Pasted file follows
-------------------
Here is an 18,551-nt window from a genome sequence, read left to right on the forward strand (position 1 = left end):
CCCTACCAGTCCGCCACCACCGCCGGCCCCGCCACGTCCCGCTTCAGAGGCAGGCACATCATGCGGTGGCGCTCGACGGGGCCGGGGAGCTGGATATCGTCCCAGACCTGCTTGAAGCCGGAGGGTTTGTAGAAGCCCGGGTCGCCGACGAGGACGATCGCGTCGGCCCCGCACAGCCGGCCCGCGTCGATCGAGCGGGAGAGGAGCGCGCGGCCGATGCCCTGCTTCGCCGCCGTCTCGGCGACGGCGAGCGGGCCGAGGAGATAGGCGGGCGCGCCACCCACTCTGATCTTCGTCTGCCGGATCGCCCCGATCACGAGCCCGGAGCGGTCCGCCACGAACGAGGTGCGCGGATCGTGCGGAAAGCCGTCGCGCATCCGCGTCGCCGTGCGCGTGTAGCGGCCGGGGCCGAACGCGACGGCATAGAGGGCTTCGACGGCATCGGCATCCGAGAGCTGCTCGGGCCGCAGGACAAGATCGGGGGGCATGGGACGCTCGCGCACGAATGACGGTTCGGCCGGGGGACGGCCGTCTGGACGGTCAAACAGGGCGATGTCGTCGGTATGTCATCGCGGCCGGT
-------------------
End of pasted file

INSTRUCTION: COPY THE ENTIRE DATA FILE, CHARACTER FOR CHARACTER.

Here is an 18,551-nt window from a genome sequence, read left to right on the forward strand (position 1 = left end):
CCCTACCAGTCCGCCACCACCGCCGGCCCCGCCACGTCCCGCTTCAGAGGCAGGCACATCATGCGGTGGCGCTCGACGGGGCCGGGGAGCTGGATATCGTCCCAGACCTGCTTGAAGCCGGAGGGTTTGTAGAAGCCCGGGTCGCCGACGAGGACGATCGCGTCGGCCCCGCACAGCCGGCCCGCGTCGATCGAGCGGGAGAGGAGCGCGCGGCCGATGCCCTGCTTCGCCGCCGTCTCGGCGACGGCGAGCGGGCCGAGGAGATAGGCGGGCGCGCCACCCACTCTGATCTTCGTCTGCCGGATCGCCCCGATCACGAGCCCGGAGCGGTCCGCCACGAACGAGGTGCGCGGATCGTGCGGAAAGCCGTCGCGCATCCGCGTCGCCGTGCGCGTGTAGCGGCCGGGGCCGAACGCGACGGCATAGAGGGCTTCGACGGCATCGGCATCCGAGAGCTGCTCGGGCCGCAGGACAAGATCGGGGGGCATGGGACGCTCGCGCACGAATGACGGTTCGGCCGGGGGACGGCCGTCTGGACGGTCAAACAGGGCGATGTCGTCGGTATGTCATCGCGGCCGGT